Poor on a pyre, life goes on

When one thinks about it, the episodes of death by fire in small illegal establishments are too horrible to imagine. TV gives us the instant images, as do newspapers, and the event is marked by the descriptions of the working and living conditions of the poor. The children who are orphaned are taken into their relatives’ already over crowded homes, and there they try to make sense of their destiny.

These fires, which are a symbol of the shift from abusive conditions of rural livelihood to even more abusive situations of urban employment are terrifying to the viewer. The PM on Wion TV on the evening of  January 22 said that  self employment by individuals who borrow from banks, and set up grocery shops or teashops should be viewed as employment. Such a person, according to Modi, takes home Rs  200 home every evening. How can a debt ridden person support a family on Rs 200 in the city of Delhi? This kind of success story is a pitiful statement from a representative of the nation state, who wears designer eye glasses, owns equally expensive clothes. What he pays his barber is anyone’s guess.

Because people feel less and less responsible for their fellow beings, they listen to the news and move on to their every day obligations, which are increasingly difficult to meet. Living in a beautiful city, a little over a hundred years old, in order to earn a living, the citizens have accepted every condition of distress such as pollution, traffic jams, a dead river in it’s  vicinity and the burning of petroleum coke. According to Reuters web page,  (December 13, 2017) “Supreme Court allows cement industry to use petroleum coke,” a dirtier version than coal, but fast burning, and vehemently sulphur producing. When we think of working class lives, the hazards that they face on a daily  basis, whether it is sorting garbage, breathing in dust or cement in the course of their day’s work,  or clearing drains, or the conditions in which they live, one can only remember the descriptions  Charles Dickens left us.

The poor have always been thought both in the Malthusian principles of the 19th century, as well as in the karma principle of ruling ideologies in India to have earned their fate.  However, as young people are concerned with human rights interests, they have been empowered with the knowledge that the world they live in is the world that we have created. Activist groups have been many, and the library movements in the slums  and country side is one example of how education and literacy provide children with the rights of reading and learning, which the state cuts in  funding, for school education, have avoided considering.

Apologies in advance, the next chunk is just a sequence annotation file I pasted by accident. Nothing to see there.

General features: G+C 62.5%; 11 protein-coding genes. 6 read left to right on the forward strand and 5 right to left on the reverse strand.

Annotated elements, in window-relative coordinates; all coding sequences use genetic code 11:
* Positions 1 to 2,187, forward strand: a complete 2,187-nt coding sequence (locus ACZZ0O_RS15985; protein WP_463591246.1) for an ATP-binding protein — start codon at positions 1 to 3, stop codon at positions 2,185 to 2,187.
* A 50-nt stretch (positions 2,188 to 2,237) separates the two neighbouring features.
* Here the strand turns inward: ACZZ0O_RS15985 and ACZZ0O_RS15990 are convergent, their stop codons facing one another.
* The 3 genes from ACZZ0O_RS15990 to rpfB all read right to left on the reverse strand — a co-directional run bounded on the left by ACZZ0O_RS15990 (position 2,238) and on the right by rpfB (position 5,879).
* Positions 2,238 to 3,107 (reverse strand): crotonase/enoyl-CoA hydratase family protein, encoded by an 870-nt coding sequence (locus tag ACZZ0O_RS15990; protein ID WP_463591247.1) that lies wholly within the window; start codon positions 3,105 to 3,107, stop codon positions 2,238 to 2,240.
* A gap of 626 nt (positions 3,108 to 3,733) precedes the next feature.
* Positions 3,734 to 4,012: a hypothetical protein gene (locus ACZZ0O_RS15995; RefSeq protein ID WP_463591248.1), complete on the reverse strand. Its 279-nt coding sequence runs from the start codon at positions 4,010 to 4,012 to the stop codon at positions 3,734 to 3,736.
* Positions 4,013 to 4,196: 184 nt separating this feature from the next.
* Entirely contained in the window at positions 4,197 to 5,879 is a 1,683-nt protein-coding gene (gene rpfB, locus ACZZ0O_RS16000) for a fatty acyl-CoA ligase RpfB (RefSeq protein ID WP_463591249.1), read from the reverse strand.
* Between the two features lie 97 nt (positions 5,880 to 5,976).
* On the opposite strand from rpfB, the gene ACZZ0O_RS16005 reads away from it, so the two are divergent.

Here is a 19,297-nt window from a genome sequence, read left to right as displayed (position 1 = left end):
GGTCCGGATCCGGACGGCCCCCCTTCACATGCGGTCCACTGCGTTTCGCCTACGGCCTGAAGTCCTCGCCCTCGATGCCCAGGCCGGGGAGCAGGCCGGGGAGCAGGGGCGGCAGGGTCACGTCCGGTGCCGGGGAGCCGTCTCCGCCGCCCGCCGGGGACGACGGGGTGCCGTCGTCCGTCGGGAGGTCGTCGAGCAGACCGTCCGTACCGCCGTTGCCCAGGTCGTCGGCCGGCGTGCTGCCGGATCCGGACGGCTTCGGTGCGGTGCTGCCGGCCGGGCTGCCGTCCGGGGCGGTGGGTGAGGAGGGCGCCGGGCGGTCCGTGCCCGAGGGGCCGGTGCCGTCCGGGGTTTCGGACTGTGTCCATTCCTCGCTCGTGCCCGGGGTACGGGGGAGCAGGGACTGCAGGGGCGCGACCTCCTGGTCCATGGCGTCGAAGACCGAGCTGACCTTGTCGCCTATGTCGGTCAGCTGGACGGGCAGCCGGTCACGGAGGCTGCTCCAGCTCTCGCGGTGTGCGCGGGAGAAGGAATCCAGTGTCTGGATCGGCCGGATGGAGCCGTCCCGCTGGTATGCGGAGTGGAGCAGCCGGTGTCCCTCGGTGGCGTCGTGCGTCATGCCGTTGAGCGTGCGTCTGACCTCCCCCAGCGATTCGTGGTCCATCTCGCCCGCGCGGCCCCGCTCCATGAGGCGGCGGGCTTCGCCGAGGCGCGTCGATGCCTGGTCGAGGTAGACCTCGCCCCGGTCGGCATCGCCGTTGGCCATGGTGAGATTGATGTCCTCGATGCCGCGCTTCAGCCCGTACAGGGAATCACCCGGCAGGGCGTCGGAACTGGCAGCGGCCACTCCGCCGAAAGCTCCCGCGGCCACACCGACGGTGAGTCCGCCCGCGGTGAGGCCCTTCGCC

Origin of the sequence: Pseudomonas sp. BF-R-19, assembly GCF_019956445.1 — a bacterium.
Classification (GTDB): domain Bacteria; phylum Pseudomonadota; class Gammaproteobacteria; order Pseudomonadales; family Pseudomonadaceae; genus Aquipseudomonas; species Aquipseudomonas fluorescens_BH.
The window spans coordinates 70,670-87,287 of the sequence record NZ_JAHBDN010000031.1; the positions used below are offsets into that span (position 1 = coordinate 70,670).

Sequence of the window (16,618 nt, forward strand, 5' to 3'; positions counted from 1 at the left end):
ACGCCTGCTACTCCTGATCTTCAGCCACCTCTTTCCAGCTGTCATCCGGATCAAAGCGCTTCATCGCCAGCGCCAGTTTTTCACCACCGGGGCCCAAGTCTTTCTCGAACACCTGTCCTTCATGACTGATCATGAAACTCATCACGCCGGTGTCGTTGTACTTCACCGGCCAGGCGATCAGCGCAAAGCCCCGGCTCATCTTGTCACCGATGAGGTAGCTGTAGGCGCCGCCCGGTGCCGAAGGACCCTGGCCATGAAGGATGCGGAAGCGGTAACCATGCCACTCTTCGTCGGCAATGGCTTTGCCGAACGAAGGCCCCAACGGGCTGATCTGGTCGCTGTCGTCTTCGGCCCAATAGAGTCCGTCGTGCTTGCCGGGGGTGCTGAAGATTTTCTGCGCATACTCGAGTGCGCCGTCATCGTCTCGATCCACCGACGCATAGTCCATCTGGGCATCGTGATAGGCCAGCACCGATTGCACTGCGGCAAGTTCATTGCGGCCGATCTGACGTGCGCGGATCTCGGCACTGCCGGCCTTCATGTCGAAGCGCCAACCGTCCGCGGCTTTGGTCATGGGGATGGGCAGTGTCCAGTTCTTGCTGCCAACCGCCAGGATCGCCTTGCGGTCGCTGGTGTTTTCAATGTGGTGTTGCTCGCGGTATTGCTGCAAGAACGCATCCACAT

Young people do believe that as spokespersons for academia they can now start interlocking the relation between theory and praxis. As a result, in Varanasi, Amrita Dwivedi, from  IIT at Benaras Hindu University, actively believes that classrooms of  students can work hard to change the conditions of life of the urban poor. The plan is to fan out, using their demographic data, and developmental indexes to help the commissioner to find a solution to waste management and river cleansing.

In Kerala,  TV Anupama, KV Vasuki, Dr Sriram Venkatraman and Dr Divya S Iyer are interviewed on Kaumady TV for Onam  (Youtube “IAS officers celebrate Onam” September 17, 2017 over 138,000 webviewers) and the delight that viewers feel in their success stories is primarily based on their contribution as young professionals fearlessly following up causes for the national good.

These are the new models of inventiveness and honour, and while the real task lies in organisation and commitment of voluntary work forces, along with salaried people,  these young professionals are persuaded that it can be done.

TV Anupama is district collector for Alappuzha, and, ofcourse, the fetid 16th century canals have to be cleaned, and the burning of waste immediately stopped. But people always ask, “Who will do it?”  Do citizens not have the same rights as those who live in gated communities? Alappuzha town, which is receiving a large number of tourists from Gujarat, because of the Jain and Muslim populations living in the town, has received no sanitary attention at all. Mechanical dredgers, which cleaned the canals two years ago, were not called in again, since payments to them were pending. The sludge could not be transported to organic farmers since the company (which had not been paid), was not responsible for sludge removal. Clearly, politicians thought bureaucrats were always under their control, but whether it is academics or bureaucrats, a sensible view of life, and a belief in Constitutional rights pertaining to human life and occupations is present among young people today.

(The writer is professor of Sociology, Jawaharlal Nehru University, New Delhi)

Columnist: 
Susan Visvanathan